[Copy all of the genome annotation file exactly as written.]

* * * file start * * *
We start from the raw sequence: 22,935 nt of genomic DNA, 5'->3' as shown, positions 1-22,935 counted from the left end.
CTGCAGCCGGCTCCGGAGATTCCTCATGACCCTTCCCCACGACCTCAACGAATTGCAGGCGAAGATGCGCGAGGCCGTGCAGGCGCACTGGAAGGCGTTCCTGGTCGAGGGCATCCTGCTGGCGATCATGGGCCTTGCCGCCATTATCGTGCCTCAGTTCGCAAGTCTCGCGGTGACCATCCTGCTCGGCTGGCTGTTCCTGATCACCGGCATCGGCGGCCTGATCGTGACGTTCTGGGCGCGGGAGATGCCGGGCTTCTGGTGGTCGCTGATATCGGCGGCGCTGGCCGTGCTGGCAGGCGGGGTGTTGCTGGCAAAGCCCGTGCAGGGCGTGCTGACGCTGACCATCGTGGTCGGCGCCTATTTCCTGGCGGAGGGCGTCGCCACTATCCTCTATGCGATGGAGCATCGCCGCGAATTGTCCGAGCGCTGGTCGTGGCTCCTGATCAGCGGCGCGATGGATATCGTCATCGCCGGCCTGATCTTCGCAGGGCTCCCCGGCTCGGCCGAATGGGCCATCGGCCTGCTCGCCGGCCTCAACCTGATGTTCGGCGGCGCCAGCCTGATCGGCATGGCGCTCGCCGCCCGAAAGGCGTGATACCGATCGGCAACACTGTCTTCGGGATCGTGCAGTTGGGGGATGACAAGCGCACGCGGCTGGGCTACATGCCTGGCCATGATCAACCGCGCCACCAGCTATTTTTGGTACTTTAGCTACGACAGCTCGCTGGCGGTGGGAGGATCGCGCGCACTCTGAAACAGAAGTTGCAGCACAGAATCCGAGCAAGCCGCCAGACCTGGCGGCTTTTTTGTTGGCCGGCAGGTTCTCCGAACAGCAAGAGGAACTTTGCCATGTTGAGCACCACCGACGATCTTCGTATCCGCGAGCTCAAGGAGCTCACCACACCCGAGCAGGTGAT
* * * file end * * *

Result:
We start from the raw sequence: 22,935 nt of genomic DNA, 5'->3' as shown, positions 1-22,935 counted from the left end.
CTGCAGCCGGCTCCGGAGATTCCTCATGACCCTTCCCCACGACCTCAACGAATTGCAGGCGAAGATGCGCGAGGCCGTGCAGGCGCACTGGAAGGCGTTCCTGGTCGAGGGCATCCTGCTGGCGATCATGGGCCTTGCCGCCATTATCGTGCCTCAGTTCGCAAGTCTCGCGGTGACCATCCTGCTCGGCTGGCTGTTCCTGATCACCGGCATCGGCGGCCTGATCGTGACGTTCTGGGCGCGGGAGATGCCGGGCTTCTGGTGGTCGCTGATATCGGCGGCGCTGGCCGTGCTGGCAGGCGGGGTGTTGCTGGCAAAGCCCGTGCAGGGCGTGCTGACGCTGACCATCGTGGTCGGCGCCTATTTCCTGGCGGAGGGCGTCGCCACTATCCTCTATGCGATGGAGCATCGCCGCGAATTGTCCGAGCGCTGGTCGTGGCTCCTGATCAGCGGCGCGATGGATATCGTCATCGCCGGCCTGATCTTCGCAGGGCTCCCCGGCTCGGCCGAATGGGCCATCGGCCTGCTCGCCGGCCTCAACCTGATGTTCGGCGGCGCCAGCCTGATCGGCATGGCGCTCGCCGCCCGAAAGGCGTGATACCGATCGGCAACACTGTCTTCGGGATCGTGCAGTTGGGGGATGACAAGCGCACGCGGCTGGGCTACATGCCTGGCCATGATCAACCGCGCCACCAGCTATTTTTGGTACTTTAGCTACGACAGCTCGCTGGCGGTGGGAGGATCGCGCGCACTCTGAAACAGAAGTTGCAGCACAGAATCCGAGCAAGCCGCCAGACCTGGCGGCTTTTTTGTTGGCCGGCAGGTTCTCCGAACAGCAAGAGGAACTTTGCCATGTTGAGCACCACCGACGATCTTCGTATCCGCGAGCTCAAGGAGCTCACCACACCCGAGCAGGTGAT